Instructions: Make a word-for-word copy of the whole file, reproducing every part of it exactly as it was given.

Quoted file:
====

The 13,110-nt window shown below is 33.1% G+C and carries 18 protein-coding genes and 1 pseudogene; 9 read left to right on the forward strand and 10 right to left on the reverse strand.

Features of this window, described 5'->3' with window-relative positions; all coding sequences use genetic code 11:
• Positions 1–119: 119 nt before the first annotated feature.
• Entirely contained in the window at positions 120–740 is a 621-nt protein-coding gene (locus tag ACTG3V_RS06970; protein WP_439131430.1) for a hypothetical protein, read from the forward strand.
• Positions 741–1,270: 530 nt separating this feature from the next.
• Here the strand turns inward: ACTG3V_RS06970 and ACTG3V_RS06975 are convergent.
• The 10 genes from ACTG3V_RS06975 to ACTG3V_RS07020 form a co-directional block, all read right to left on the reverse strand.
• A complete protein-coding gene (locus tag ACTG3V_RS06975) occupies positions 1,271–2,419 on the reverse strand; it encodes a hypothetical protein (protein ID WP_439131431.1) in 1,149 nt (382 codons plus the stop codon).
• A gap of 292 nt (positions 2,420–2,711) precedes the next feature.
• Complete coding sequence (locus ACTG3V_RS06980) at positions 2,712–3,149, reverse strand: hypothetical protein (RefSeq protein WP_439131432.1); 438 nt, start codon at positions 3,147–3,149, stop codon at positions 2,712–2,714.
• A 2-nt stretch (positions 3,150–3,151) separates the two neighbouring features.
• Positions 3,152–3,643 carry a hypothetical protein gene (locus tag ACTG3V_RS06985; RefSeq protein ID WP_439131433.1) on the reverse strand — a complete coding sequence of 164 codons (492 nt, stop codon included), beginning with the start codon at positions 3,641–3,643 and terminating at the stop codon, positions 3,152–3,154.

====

The 13,110-nt window shown below is 33.1% G+C and carries 18 protein-coding genes and 1 pseudogene; 9 read left to right on the forward strand and 10 right to left on the reverse strand.

Features of this window, described 5'->3' with window-relative positions; all coding sequences use genetic code 11:
• Positions 1–119: 119 nt before the first annotated feature.
• Entirely contained in the window at positions 120–740 is a 621-nt protein-coding gene (locus tag ACTG3V_RS06970; protein WP_439131430.1) for a hypothetical protein, read from the forward strand.
• Positions 741–1,270: 530 nt separating this feature from the next.
• Here the strand turns inward: ACTG3V_RS06970 and ACTG3V_RS06975 are convergent.
• The 10 genes from ACTG3V_RS06975 to ACTG3V_RS07020 form a co-directional block, all read right to left on the reverse strand.
• A complete protein-coding gene (locus tag ACTG3V_RS06975) occupies positions 1,271–2,419 on the reverse strand; it encodes a hypothetical protein (protein ID WP_439131431.1) in 1,149 nt (382 codons plus the stop codon).
• A gap of 292 nt (positions 2,420–2,711) precedes the next feature.
• Complete coding sequence (locus ACTG3V_RS06980) at positions 2,712–3,149, reverse strand: hypothetical protein (RefSeq protein WP_439131432.1); 438 nt, start codon at positions 3,147–3,149, stop codon at positions 2,712–2,714.
• A 2-nt stretch (positions 3,150–3,151) separates the two neighbouring features.
• Positions 3,152–3,643 carry a hypothetical protein gene (locus tag ACTG3V_RS06985; RefSeq protein ID WP_439131433.1) on the reverse strand — a complete coding sequence of 164 codons (492 nt, stop codon included), beginning with the start codon at positions 3,641–3,643 and terminating at the stop codon, positions 3,152–3,154.